BOSTON (AP) — Teammates have long stopped laughing at J.D. Martinez and his iPad.
Boston’s All-Star slugger is serious about every swing he takes, even in batting practice, and he has the tape to prove it. Get to the park early enough for Red Sox BP, and you’ll see a pair of iPads attached to tripods, one on each side of the batting cage. When the 30-year-old Martinez steps up, video coordinator Billy Broadbent will point a third iPad at the batter’s box — Martinez’s personal device, which he’s used to record his practice cuts since 2015.
After batting practice, Martinez retreats to the clubhouse to review the footage, making sure every piece of his carefully crafted swing is in the right place.
“It makes me who I am,” Martinez told The Associated Press. “I always tell everybody that I’m not a natural hitter. I’m a trained hitter.”
His meticulous preparation amazes even the hardest-working major leaguers, and it’s paid off. He signed a $110 million, five-year deal with the Red Sox in the offseason, a long way from his early career struggles with Houston, and he was named an All-Star for the third time this season while leading the majors with 28 homers and 79 RBIs.
After posting a meager .650 OPS in 86 games in 2013, Martinez went to the drawing board on his swing. He jokes that he took roughly 10 million flawed swings before overhauling his approach prior to a breakout 2014, and he’s nervous those old habits might creep back in if he’s not diligent.
“I had to teach myself the proper swing and the mechanics that I have to do,” he said. “I have to stay on top of it because my body will find a way to let 10 million swings I’ve taken when I was a kid slowly come back in. So, I have to grind away to get out of the bad habits.”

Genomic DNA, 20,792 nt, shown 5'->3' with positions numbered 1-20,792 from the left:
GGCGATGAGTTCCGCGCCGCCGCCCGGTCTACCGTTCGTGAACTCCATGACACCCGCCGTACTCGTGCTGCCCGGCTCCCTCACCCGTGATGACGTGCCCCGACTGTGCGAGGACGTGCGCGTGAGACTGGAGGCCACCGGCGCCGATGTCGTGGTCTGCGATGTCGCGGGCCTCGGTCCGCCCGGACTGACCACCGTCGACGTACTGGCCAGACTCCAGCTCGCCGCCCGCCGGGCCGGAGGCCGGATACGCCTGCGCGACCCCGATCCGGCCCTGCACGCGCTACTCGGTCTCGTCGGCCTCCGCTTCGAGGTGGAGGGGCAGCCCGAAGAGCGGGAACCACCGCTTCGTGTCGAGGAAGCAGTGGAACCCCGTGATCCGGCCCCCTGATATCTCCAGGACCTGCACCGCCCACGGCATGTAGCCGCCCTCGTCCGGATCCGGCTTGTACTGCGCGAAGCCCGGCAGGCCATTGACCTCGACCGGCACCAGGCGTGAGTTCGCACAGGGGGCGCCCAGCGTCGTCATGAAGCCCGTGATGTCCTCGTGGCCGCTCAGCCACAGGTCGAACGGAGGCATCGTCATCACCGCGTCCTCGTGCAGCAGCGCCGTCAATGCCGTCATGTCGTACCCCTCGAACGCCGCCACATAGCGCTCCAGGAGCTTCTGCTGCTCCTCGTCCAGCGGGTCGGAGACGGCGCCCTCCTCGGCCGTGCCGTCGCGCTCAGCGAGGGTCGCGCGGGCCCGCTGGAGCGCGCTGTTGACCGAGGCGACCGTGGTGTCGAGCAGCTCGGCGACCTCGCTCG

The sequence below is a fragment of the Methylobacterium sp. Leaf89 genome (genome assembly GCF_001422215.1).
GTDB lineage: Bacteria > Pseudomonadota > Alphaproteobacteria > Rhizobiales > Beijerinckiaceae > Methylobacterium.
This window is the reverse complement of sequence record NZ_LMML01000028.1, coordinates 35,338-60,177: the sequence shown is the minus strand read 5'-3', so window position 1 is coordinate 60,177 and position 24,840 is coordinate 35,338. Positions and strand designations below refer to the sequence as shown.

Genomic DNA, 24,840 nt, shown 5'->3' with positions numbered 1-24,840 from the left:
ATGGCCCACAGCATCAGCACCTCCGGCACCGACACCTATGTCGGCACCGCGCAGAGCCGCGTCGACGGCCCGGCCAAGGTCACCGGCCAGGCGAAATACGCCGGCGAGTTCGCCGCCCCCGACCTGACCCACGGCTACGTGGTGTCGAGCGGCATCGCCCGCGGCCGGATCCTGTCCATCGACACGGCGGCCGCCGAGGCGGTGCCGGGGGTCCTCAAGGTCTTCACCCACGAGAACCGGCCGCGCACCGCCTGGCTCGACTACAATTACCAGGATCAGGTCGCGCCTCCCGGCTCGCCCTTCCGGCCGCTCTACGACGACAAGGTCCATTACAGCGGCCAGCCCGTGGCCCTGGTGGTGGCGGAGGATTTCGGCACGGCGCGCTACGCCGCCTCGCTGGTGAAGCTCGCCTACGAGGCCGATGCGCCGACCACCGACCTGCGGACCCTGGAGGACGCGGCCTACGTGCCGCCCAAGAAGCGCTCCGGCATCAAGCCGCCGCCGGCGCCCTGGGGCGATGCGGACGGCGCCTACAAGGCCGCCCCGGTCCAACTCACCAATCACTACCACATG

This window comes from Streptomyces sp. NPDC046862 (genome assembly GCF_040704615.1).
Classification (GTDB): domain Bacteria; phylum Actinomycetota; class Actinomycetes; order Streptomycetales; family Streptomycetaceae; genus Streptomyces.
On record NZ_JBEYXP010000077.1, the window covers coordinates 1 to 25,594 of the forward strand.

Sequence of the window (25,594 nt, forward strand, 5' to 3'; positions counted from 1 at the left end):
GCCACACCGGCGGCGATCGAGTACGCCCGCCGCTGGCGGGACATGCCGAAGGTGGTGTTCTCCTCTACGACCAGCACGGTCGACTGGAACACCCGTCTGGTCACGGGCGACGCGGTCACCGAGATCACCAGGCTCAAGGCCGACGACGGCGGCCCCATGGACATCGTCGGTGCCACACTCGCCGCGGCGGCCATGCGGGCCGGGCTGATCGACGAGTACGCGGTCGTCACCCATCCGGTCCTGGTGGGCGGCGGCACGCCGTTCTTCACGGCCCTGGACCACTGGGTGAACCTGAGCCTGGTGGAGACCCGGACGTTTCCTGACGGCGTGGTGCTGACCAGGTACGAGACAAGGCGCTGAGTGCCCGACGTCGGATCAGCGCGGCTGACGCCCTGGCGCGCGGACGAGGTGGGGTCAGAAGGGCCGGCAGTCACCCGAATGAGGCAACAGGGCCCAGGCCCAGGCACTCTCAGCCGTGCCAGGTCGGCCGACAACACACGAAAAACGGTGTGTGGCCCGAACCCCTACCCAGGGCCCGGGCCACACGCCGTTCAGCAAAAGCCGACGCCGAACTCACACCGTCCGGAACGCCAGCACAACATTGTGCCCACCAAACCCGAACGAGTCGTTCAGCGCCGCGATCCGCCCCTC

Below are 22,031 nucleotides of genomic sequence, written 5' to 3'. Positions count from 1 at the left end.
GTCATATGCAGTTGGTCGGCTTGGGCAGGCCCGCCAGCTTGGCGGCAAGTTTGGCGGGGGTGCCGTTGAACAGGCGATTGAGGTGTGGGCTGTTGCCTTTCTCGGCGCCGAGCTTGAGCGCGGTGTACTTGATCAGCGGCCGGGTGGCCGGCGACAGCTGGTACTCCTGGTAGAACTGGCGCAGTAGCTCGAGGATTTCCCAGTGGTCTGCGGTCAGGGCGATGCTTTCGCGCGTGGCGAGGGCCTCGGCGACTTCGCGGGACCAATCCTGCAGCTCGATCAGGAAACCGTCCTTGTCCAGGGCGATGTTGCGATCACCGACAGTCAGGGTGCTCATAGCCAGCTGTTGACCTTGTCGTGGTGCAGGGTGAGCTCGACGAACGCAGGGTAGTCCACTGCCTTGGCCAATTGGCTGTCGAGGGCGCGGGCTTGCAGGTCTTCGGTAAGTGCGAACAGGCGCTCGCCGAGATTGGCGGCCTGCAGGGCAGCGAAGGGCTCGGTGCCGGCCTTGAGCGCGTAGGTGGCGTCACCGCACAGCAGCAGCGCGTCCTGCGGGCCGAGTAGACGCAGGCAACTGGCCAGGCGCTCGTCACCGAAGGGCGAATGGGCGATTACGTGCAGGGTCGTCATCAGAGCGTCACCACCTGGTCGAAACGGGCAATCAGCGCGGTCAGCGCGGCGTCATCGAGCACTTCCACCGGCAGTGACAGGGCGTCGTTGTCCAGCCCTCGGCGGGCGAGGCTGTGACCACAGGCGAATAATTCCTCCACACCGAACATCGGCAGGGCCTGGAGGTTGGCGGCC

Thus the daily video reviews, though it wasn’t always so easy to have his cuts captured.
Martinez was released by Houston during spring training in 2014 and landed with Detroit. He experimented with the iPad that season but was razzed and discouraged about it by Tigers veterans. He didn’t make the iPad a staple of his routine until he stuck with the major league club the next season.
“In ’14 I was too scared to do it with Detroit because I was too young, and it was an older team,” he said. “In ’15 I had more confidence.”
So what does Martinez look for day after day when he’s going over BP footage?
“Similarities,” he said. “It’s like the game; ever play the game matchup and what’s different in this picture? You have two pictures side by side. That’s pretty much what I do.
“Usually when I’m swinging well, feeling well and know that I’m in a good place, I just save them,” he added. “Ones that when I’m feeling crappy, I just delete them. Then I have a reference point for the future.”
Martinez hit .302 with 28 homers and 65 RBIs in 62 games with Arizona last season after a midyear trade from Detroit. His short stay made a major impression with the Diamondbacks.
“I learned a lot from him just in the two months we were together,” said Arizona slugger Paul Goldschmidt, also known around the league for his thorough preparation. “He’s just so dedicated; as prepared as anyone is out there on his own swing, on the way pitchers are going to pitch, and just really committed.”
Arizona manager Torey Lovullo said the club still borrows from Martinez’s routine.
“J.D., his work habits were really unbelievable,” he said. “Once he got to the batting cage, it was very specific with one particular detail he was working on. That’s what we’ve inherited this year with all of our hitters.”
Fellow Boston All-Star Mookie Betts has also taken a keen interest in Martinez’s habits. The pair regularly talk hitting around the batting cage, with Betts eager to figure out how Martinez generates so much opposite-field power.
“That’s why he’s one of a kind,” Betts said. “But he can hit it out of any part of the park, too.”
Freelancer Jose M. Romero in Arizona contributed to this story.